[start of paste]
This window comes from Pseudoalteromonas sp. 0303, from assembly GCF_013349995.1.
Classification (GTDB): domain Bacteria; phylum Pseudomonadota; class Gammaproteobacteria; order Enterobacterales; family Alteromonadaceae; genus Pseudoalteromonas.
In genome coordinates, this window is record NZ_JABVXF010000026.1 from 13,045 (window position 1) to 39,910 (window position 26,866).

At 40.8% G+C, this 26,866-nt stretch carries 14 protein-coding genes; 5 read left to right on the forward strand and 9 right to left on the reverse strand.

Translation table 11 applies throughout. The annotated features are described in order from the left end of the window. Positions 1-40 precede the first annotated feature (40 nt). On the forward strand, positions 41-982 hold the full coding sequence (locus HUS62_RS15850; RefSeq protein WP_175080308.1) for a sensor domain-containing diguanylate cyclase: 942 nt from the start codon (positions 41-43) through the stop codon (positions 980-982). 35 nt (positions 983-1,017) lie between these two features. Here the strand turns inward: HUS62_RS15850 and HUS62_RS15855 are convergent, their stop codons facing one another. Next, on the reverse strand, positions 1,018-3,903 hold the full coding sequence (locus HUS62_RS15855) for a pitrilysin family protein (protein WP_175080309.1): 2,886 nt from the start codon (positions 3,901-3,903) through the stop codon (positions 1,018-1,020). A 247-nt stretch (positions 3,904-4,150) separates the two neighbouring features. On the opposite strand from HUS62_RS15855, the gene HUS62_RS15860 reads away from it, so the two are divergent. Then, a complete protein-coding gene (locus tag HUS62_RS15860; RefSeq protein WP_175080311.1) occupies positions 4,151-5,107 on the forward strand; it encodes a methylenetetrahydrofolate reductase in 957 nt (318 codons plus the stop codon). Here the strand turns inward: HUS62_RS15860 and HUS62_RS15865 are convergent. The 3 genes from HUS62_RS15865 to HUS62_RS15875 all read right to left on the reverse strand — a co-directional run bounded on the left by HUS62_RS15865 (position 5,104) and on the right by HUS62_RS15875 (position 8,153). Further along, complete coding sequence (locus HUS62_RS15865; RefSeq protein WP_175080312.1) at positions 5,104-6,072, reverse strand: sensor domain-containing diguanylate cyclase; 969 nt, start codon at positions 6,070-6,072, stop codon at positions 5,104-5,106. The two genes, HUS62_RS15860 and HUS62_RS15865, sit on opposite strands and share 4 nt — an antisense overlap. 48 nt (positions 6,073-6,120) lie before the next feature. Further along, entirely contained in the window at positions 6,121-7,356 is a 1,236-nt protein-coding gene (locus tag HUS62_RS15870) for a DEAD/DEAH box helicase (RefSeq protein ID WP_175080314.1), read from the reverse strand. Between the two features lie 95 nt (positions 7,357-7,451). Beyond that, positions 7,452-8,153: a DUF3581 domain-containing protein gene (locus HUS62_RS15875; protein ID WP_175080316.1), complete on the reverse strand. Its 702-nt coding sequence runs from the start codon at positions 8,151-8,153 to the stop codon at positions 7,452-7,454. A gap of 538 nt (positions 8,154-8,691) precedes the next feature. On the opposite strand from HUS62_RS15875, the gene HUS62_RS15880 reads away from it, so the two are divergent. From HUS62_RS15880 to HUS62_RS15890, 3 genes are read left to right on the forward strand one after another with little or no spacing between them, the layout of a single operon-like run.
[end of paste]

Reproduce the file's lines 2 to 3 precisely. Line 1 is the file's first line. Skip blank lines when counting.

Classification (GTDB): domain Bacteria; phylum Pseudomonadota; class Gammaproteobacteria; order Enterobacterales; family Alteromonadaceae; genus Pseudoalteromonas.
In genome coordinates, this window is record NZ_JABVXF010000026.1 from 13,045 (window position 1) to 39,910 (window position 26,866).